Navigating though the literary world has been an interesting and at times a frustrating experience. One of the informative parts of this process was spirited by an agent I follow on twitter. Jen Rofe of the Andrea Brown Literary Agency was discussing how important it is to write with a ‘Voice,’ a term that can be illusive and is often misunderstood. Fortunately she listed a number of MG (Middle Grade) authors/books who she felt stood out with distinctive voices. I found Wendy Mass’ Jeremy Fink and the Meaning of Life one of the most intriguing.
When Jeremy was eight his father died in an auto accident, the book begins when Jeremy is a month away from turning thirteen. A mysterious package arrives in the mail about the size of a shoebox with the inscription THE MEANING OF LIFE for Jeremy Fink to be opened on his 13th birthday. The problem is that there are four different keyholes locking it and it seems that the sender, his father’s lawyer, has not included the keys. So Jeremy and his best friend Lizzy begin a quest to find the keys that will open the box. With this platform the author has the kids dive into the world, sending them on an adventure where they encounter different types of experiences and individuals that reflect on the meaning/purpose of life.
While on an errand for a mysterious former pawnshop owner they make a delivery to an elderly gentleman. As they are leaving while the conversation dances around the topic of the meaning of life the man gives Jeremy an apple and says, “A wise man once remarked that we can count how many seeds are in the apple, but not how many apples are in the seed.”
A confused Jeremy looks on as the man continues, “Before an apple seed is planted, no one will know how many apples will one day sprout from it. It’s all about potential, and potential is hidden from all of us until we embrace it, find our purpose, plant ourselves so we can grow,” with that he closes the door leaving Lizzy and Jeremy confused. Jeremy slowly fades into an existential crisis and in the following days although they have other encounters with more insights I found none were as interesting than the man with the apple.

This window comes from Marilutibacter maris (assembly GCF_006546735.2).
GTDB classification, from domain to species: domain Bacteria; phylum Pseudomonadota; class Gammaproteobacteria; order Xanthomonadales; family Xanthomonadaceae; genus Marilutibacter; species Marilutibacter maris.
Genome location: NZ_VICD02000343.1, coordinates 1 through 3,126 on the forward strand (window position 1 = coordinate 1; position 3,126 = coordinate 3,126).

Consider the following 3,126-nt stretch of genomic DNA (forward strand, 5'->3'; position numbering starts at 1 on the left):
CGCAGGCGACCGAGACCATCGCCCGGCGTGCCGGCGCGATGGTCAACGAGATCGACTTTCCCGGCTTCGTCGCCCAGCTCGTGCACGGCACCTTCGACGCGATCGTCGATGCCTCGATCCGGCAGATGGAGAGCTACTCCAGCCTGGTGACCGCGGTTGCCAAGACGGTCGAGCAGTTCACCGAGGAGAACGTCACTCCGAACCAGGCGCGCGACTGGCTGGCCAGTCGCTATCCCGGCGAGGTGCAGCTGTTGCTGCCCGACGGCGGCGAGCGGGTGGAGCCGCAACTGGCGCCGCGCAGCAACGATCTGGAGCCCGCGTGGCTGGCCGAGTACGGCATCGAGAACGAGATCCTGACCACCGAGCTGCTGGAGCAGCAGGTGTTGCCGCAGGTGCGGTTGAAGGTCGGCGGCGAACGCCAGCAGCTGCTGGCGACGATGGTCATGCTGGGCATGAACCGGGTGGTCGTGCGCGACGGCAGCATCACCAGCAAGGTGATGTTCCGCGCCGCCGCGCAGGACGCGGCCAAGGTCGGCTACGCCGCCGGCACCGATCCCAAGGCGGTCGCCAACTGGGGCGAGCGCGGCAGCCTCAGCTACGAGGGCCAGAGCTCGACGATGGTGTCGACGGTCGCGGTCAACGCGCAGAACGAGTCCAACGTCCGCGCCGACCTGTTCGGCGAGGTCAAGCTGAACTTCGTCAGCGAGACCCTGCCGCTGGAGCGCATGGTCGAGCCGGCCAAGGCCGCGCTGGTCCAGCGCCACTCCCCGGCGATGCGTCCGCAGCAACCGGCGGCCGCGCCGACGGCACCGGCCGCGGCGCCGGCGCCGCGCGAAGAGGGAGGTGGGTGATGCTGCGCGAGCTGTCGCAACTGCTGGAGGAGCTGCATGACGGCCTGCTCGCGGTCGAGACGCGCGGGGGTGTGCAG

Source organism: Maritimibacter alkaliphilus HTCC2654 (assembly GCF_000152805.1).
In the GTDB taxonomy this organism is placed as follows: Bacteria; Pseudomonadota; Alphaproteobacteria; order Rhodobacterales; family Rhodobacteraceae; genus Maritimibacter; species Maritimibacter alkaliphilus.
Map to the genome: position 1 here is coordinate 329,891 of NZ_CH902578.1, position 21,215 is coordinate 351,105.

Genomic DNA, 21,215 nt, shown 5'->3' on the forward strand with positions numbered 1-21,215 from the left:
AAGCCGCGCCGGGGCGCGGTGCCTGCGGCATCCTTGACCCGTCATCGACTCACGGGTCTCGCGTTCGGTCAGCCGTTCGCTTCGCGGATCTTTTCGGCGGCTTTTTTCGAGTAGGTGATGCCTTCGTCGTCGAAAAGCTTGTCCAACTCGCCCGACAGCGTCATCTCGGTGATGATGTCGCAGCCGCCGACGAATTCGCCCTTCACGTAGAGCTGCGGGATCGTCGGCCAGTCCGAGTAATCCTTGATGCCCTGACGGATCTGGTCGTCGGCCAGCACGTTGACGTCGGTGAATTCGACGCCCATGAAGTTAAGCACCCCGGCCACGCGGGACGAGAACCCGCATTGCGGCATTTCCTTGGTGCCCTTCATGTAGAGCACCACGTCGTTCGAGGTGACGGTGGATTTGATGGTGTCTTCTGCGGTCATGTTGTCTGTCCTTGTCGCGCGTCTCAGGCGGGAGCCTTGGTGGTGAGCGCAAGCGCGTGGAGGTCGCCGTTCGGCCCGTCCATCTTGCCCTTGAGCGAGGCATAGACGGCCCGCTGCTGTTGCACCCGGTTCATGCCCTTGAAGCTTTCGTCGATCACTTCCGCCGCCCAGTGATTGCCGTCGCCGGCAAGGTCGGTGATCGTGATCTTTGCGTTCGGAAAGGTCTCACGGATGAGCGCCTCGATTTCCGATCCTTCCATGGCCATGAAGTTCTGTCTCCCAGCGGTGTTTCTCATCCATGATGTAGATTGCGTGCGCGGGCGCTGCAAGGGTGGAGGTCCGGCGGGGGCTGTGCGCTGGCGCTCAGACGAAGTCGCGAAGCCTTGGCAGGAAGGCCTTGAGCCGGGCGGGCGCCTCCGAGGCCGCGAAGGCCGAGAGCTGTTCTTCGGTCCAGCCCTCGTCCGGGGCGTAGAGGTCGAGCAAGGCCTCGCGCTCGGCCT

I found it fascinating how the author, Wendy Mass massaged and altered the original quote, “Anyone can count the seeds in an apple, but only God can count the number of apples in a seed.” part of a sermon from the evangelist Robert H. Schuller. I’ve never been to Schuller’s Crystal Cathedral in Southern California but I respect how dynamic his ministry was and the monument that he built but I find Wendy Mass’ manipulation of the quote so much more interesting, insightful and instructive.
To grow we must allow ourselves to become immersed, to be planted, in the area of our passion and then the evolving mystery of our potential will ever so slowly be revealed. In a society where we strive for acceptance we often tend to try to fit in by mimicking others at times covering, perhaps erasing our uniqueness. We blend in rather than stand out. That the meaning or purpose of life is life and living it, enjoying the essence of being. Although there will be good times as well as bad, we need to allow the good ones, the positive ones, glow in our heart and stay alive.
The Old Dragon Sage in The Littlest Dragon and the Princess know how important self-image is and the importance of dwelling on the positive. When he first meets The Littlest Dragon the old dragon finds him sad and confused since his classmates have tried to convince him that because he is so small he is a nothing. His encouragement turns The Littlest Dragon in a direction of positive thinking that eventually saves the Princess and the kingdom from the treacherous Prince Luan.